IFAS | Freedom Writer | August/September 1993 | eyetoeye.html

Only Christians need apply
Religious freedom and Michael Farris

The Senators and Representatives before mentioned, and the Members of the several State Legislatures, and all executive and judicial Officers, both of the United States and of the several States, shall be bound by Oath or Affirmation, to support this C onstitution; but no religious Test shall ever be required as a Qualification to any Office or public Trust under the United States.

- The Constitution of the United States Article VI, Section 3

An often-forgotten part of our history is that colonial America was a collection of little Protestant theocracies. Even many of the early states continued to have "established churches" Anglican, Congregational, or Dutch Reformed. And to hold public off ice, one had to be a member of the "established" church. Thus, a vital part of the new democratic society was the "disestablishment" of the state churches, the abolition of "religious tests" for officeholders, and the enactment of laws protecting religiou s freedom for all.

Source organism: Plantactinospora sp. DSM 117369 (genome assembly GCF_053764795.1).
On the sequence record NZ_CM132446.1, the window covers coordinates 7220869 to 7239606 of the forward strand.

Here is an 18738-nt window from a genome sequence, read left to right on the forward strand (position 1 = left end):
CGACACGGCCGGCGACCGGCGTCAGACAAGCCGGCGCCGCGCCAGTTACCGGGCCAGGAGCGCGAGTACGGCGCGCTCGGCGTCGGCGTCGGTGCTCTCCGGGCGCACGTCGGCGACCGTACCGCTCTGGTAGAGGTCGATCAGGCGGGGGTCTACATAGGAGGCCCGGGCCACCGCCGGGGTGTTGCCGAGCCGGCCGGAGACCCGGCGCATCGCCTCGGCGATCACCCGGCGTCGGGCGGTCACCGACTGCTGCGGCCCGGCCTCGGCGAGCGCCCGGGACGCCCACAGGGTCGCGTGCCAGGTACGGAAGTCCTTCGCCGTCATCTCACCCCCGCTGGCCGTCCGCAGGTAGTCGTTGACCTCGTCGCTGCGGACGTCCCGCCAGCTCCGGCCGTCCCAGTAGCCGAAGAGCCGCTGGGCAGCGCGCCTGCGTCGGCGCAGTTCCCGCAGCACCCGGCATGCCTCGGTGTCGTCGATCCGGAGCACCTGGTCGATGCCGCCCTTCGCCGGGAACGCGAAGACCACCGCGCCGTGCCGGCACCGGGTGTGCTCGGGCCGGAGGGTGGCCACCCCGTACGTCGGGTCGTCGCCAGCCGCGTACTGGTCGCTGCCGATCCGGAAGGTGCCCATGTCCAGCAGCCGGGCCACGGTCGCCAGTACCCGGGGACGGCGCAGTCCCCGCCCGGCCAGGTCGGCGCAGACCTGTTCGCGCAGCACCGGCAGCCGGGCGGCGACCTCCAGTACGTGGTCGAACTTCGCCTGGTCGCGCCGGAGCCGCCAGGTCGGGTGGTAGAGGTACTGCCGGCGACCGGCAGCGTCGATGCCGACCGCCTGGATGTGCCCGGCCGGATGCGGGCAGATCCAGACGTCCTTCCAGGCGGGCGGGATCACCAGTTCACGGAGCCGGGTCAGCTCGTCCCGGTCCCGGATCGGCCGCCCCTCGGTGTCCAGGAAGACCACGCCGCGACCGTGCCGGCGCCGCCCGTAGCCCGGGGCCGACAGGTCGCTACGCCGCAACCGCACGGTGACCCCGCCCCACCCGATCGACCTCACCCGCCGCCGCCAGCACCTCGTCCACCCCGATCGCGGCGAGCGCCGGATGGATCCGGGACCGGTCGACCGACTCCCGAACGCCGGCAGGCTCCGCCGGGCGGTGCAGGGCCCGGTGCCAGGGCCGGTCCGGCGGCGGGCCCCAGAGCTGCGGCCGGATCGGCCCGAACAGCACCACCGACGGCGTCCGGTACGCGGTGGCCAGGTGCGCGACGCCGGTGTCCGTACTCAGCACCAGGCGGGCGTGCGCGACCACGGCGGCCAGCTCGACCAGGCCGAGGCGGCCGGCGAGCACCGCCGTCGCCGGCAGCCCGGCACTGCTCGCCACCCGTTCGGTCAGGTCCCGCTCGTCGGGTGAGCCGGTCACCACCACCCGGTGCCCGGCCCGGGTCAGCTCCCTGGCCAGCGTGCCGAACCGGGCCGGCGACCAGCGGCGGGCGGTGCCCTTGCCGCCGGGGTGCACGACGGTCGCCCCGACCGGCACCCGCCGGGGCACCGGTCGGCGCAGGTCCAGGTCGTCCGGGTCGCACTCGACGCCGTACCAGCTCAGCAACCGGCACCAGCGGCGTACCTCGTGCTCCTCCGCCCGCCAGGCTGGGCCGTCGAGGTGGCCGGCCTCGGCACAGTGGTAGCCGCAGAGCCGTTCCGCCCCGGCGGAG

But some leaders of the contemporary Christian Right long for a return to religious tests for public office, among other elements of the pre-constitutional theocracies. Among these is Michael Farris, the Republican candidate for lieutenant governor of Vir ginia. Mr. Farris, whose nomination epitomizes the Christian Right takeover of the state GOP, is a longtime Christian Right activist (as detailed in a recent report by People for the American Way).1 He once served, for example, as general couns el for Concerned Women for America. But one aspect of Farris' record that has gone unreported is his involvement with the theocratic Coalition on Revival (COR).

The 11-year-old COR networks the disparate theological camps of evangelical Christianity while advancing a theocratic platform. Farris was a signer of the original (1986) COR Manifesto, and was a steering committee member through the late 1980s.2